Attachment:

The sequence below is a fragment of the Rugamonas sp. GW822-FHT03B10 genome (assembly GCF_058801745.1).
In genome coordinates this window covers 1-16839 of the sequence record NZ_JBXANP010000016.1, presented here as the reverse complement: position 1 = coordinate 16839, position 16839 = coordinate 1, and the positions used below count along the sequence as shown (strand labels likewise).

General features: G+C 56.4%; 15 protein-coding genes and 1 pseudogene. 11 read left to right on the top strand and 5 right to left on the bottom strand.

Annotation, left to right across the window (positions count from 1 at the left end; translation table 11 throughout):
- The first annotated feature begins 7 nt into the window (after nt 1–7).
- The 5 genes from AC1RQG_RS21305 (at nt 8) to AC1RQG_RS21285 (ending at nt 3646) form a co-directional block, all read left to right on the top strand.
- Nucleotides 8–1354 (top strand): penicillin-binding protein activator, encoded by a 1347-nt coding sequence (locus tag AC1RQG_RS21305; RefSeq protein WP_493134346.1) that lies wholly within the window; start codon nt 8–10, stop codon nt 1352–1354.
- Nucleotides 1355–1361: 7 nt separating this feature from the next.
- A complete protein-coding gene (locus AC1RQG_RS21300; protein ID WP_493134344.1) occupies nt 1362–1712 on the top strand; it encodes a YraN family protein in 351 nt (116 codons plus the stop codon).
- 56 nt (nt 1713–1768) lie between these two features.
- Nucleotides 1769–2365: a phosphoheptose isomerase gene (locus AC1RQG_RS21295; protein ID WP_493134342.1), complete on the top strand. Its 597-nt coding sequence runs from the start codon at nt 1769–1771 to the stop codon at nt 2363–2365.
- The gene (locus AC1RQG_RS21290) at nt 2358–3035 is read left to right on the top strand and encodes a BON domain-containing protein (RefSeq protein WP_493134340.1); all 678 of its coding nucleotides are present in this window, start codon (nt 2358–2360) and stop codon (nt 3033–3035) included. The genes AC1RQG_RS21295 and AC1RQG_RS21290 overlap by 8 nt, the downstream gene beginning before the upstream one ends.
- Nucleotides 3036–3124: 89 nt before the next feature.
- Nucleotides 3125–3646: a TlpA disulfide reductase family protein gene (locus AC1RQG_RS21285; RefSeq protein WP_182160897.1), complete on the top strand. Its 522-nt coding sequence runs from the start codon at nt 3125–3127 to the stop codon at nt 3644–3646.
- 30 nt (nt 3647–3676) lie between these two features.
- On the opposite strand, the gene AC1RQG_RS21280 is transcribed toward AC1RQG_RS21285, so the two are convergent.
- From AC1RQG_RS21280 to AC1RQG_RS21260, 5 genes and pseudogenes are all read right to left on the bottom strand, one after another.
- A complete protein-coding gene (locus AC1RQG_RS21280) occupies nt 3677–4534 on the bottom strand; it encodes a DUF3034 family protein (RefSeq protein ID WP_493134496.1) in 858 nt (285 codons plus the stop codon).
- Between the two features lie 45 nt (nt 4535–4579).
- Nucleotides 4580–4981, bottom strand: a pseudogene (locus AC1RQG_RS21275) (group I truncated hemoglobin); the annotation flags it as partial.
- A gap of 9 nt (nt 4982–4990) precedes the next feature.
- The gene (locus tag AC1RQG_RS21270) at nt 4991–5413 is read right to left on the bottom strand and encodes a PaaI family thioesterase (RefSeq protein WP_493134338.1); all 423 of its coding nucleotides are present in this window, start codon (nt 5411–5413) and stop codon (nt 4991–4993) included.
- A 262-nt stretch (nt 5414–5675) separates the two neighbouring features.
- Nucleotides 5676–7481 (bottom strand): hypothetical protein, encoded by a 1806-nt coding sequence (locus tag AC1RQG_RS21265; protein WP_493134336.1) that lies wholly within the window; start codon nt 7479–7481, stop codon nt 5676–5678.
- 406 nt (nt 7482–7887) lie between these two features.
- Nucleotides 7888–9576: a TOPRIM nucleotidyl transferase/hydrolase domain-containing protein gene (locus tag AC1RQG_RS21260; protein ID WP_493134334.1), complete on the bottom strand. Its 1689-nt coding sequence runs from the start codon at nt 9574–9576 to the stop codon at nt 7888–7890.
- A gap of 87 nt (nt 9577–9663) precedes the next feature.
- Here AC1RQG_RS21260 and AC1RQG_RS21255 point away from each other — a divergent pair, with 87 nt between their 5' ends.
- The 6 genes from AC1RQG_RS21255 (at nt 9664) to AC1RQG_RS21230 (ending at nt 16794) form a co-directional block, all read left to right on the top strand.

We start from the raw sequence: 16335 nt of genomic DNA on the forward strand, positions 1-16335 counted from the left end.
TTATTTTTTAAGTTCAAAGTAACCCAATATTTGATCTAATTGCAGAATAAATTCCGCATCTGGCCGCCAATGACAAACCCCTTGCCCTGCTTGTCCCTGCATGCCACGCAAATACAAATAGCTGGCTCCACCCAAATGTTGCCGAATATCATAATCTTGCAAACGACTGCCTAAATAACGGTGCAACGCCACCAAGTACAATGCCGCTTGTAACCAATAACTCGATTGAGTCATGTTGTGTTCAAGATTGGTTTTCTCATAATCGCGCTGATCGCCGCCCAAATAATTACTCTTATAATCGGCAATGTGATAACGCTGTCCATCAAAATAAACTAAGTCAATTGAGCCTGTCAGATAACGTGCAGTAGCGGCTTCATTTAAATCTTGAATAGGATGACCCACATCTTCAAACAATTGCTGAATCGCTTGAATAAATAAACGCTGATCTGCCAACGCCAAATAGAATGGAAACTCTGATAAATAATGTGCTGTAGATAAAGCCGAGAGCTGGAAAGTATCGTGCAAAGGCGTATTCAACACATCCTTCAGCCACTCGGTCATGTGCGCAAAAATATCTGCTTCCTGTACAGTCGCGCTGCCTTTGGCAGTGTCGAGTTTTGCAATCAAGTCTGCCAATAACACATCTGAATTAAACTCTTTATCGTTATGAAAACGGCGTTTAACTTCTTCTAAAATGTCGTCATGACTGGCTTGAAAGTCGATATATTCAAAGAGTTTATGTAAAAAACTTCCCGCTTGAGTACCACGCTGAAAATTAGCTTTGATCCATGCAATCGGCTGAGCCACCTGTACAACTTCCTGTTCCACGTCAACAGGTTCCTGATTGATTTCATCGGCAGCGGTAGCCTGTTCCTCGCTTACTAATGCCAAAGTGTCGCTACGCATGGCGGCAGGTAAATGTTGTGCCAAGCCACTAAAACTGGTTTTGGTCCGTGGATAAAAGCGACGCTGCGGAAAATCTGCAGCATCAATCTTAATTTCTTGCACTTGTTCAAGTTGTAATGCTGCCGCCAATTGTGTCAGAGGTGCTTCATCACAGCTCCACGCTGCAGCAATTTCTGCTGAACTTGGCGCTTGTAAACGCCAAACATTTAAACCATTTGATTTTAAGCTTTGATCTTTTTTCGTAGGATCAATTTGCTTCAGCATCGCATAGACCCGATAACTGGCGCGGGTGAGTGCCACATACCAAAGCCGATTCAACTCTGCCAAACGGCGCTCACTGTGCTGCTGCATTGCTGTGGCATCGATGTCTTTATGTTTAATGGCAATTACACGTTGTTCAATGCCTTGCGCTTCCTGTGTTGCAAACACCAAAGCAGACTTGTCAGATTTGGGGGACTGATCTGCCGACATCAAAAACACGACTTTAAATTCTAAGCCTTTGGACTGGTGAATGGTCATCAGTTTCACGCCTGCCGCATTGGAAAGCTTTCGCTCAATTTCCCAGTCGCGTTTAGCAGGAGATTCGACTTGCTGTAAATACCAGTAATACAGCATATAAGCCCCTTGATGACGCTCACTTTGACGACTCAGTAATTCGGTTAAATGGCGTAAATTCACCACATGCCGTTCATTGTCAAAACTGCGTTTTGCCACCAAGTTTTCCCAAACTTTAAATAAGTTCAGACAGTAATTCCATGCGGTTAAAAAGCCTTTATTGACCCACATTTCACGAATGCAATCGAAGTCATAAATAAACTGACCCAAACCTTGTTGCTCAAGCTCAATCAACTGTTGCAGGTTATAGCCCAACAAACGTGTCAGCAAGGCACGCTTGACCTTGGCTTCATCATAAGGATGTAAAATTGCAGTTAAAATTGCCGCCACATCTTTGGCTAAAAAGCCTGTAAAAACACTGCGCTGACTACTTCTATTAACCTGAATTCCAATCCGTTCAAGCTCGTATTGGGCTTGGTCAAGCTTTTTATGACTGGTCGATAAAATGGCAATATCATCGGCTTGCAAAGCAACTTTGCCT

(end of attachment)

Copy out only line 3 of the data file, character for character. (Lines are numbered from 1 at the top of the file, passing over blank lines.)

General features: G+C 56.4%; 15 protein-coding genes and 1 pseudogene. 11 read left to right on the top strand and 5 right to left on the bottom strand.